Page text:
Wednesday, May 05, 2004

Training them to deal with feeling bad 

Egene Volokh makes a very good point on speech codes for teachers, using a possible code forthcoming at the Berkeley law school:
On the other hand, read literally "racist, sexist or homophobic expressions" [which they are told are things that "will not be tolerated" --kb] seems to cover any expressions of opinion that convey a racist, sexist or homophobic message, potentially including, for instance:
  1. Asking whether some or all of the underrepresentation of men or women in certain fields might be caused not by sex discrimination, but rather by biological differences between the sexes that make men's and women's temperaments, intellectual capacities, and performance different.
  2. Discussing in class on the book The Bell Curve, and suggesting that the authors might have been right in their conclusion that there are race-based differences in intelligence.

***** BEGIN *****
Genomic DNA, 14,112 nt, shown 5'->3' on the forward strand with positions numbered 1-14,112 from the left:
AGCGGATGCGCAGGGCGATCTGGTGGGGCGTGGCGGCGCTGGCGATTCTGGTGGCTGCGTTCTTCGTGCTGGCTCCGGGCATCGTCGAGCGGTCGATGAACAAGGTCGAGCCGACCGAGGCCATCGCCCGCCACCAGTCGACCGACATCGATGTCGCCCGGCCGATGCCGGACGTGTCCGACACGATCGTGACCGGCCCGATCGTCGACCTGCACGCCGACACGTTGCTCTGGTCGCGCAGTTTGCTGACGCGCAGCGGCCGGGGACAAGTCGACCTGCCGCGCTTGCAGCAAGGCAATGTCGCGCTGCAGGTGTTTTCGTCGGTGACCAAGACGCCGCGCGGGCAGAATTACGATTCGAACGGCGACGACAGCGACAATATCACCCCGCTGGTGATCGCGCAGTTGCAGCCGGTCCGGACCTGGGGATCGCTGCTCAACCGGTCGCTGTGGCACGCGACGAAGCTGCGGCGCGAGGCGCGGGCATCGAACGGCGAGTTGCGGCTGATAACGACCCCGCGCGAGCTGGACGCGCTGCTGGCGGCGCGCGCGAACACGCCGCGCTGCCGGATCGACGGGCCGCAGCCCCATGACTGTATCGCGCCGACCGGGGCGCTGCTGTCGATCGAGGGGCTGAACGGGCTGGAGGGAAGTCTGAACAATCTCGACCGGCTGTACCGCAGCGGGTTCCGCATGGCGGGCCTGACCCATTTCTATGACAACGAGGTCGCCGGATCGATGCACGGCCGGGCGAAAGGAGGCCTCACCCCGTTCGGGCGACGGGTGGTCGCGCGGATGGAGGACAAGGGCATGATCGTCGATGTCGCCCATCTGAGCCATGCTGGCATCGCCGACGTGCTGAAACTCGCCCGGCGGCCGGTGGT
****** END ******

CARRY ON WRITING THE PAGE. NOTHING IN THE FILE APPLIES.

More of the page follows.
3. Suggesting in class (whether on constitutional law, family law, or sexual orientation and the law) that one possible argument against allowing same-sex marriage is that opposite-sex couples are better parents than same-sex couples.

If the policy would include such statements, that seems to be quite troubling: The statements may be right or wrong, or good or bad, but it seems to me that they are eminently legitimate issues to raise in class ... Any prohibition on such speech would be a severe blow to free and open discussions of ideas in class. UC Berkeley should be trying to foster free and open discussion, and to train students to deal with it even when the discussion makes them "feel" bad, rather than trying to suppress it.